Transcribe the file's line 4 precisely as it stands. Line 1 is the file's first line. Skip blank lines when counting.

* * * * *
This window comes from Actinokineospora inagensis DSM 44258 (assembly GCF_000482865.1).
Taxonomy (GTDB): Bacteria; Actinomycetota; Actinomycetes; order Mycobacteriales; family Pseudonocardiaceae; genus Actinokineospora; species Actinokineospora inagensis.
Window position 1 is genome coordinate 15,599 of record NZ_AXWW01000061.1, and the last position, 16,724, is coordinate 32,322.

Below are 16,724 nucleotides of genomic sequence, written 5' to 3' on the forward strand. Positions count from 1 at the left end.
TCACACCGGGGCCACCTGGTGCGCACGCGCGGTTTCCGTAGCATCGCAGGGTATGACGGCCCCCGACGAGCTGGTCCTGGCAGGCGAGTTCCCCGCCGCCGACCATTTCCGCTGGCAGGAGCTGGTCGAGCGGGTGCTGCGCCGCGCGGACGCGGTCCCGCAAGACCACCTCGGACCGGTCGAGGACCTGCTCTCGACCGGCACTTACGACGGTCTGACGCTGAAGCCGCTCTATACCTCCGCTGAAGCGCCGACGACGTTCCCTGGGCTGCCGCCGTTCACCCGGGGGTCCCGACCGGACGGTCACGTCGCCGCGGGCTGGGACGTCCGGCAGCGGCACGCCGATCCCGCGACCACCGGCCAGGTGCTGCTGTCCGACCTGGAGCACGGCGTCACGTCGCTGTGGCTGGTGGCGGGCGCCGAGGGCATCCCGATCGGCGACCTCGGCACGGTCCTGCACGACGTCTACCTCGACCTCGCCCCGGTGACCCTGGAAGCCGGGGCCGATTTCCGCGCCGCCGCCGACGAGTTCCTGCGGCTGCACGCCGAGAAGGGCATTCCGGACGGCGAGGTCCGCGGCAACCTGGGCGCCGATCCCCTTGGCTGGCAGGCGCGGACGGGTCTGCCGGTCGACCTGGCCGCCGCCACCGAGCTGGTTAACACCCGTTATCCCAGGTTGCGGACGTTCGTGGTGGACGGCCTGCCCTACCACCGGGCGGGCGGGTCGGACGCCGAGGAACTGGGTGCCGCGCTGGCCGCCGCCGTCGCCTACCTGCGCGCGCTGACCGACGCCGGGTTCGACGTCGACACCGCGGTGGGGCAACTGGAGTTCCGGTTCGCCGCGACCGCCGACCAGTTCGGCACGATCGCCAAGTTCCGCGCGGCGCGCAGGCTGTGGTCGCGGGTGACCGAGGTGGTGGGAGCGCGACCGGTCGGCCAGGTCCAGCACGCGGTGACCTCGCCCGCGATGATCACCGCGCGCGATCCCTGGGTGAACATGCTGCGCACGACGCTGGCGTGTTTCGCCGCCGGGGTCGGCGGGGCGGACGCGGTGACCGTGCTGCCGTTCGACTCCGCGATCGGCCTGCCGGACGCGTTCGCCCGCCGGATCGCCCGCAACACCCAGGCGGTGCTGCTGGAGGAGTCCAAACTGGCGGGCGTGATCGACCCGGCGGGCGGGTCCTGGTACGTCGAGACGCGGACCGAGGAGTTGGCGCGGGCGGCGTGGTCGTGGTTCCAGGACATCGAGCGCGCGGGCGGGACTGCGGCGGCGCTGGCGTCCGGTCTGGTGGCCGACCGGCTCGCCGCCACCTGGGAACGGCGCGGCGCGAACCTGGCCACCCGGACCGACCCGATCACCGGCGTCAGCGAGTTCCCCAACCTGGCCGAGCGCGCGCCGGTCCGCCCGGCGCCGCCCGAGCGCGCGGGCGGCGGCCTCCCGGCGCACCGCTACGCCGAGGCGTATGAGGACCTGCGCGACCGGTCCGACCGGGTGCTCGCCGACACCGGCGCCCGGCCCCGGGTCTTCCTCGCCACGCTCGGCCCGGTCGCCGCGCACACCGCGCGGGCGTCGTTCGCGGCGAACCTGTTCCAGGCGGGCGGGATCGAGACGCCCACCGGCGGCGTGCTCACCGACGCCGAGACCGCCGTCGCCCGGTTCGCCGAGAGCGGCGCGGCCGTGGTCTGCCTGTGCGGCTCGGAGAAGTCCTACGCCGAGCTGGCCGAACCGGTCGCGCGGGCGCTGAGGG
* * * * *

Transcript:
Below are 16,724 nucleotides of genomic sequence, written 5' to 3' on the forward strand. Positions count from 1 at the left end.